Warren Harding died after two years in office in 1921. The speculation is food poisoning after a trip to Alaska. He had many signs of exhaustion, including not finishing a round of golf. In my hometown of Ketchikan, Alaska it was widely said he died from the bad crab he was served at one of the local restaurants. While that makes my hometown famous, had Harding been treated with intravenous fluids and antibiotics he would have survived – sadly antibiotics were not available, but intravenous fluids were.
Franklin Roosevelt – died 1945. Stroke secondary to heart failure.
Franklin Roosevelt died in office of a stroke, and had been suffering from congestive heart failure with a very high blood pressure for some time. Because his medical condition was famously protected by the press, it came as a shock when he died. Physicians did not have good treatments for blood pressure, which today would result in immediate hospitalization. His blood pressure was listed in the last year as sometimes being 300/200. Today blood pressure is easily controlled with a wide variety of medications. In those days the treatment of blood pressure was “controversial,” but his death helped usher in the modern treatment of blood pressure.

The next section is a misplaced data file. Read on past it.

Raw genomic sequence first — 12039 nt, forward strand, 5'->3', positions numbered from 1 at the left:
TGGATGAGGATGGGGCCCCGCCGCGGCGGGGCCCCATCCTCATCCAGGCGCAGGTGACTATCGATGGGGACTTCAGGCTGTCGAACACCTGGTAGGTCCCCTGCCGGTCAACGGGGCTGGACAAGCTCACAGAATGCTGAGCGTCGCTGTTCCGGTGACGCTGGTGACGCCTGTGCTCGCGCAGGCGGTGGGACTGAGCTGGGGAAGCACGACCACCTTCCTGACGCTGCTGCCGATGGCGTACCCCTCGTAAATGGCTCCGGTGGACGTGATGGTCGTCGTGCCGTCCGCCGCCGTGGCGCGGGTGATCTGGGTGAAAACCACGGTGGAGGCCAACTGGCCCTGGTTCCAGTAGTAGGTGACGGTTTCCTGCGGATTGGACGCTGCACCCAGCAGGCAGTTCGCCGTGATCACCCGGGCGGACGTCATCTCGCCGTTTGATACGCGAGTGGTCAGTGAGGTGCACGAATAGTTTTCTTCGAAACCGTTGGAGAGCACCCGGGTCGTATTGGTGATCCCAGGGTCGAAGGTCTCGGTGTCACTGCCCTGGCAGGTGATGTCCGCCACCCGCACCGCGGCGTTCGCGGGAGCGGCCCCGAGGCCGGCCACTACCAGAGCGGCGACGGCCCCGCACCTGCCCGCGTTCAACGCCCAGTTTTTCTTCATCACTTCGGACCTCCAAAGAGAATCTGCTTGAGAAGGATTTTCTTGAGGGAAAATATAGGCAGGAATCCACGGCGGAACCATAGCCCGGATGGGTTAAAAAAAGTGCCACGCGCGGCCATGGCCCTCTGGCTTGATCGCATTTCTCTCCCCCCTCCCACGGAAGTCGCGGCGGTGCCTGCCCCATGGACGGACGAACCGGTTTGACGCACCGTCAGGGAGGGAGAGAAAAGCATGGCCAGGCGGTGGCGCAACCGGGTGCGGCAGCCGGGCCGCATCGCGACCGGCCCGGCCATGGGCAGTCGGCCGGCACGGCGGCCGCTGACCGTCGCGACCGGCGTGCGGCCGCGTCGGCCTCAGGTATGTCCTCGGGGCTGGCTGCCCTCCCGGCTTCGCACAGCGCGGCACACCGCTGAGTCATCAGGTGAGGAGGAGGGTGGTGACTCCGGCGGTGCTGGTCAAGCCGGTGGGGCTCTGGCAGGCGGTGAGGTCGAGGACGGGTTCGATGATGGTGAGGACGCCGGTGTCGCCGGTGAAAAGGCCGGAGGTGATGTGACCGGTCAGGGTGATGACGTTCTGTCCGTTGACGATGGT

Three of the presidents who were shot would have been saved by modern medicine
Abraham Lincoln – died 1865. Assassination by gunshot to the head.
Four other presidents were assassinated starting with Lincoln in 1865. Although they tried to save him by probing his skull to relieve pressure on his brain he died from the injury that the doctors at the time said was “mortal.”
The headshot that ultimately killed President Lincoln involved no brain tissue. Today, with that same injury, Lincoln would be rushed to a trauma center and undergo surgery on his brain that would have likely resulted in saving his life and allowing him to return to normal function.
James Garfield – died 1881. Assassination by gunshot and death by medical malpractice.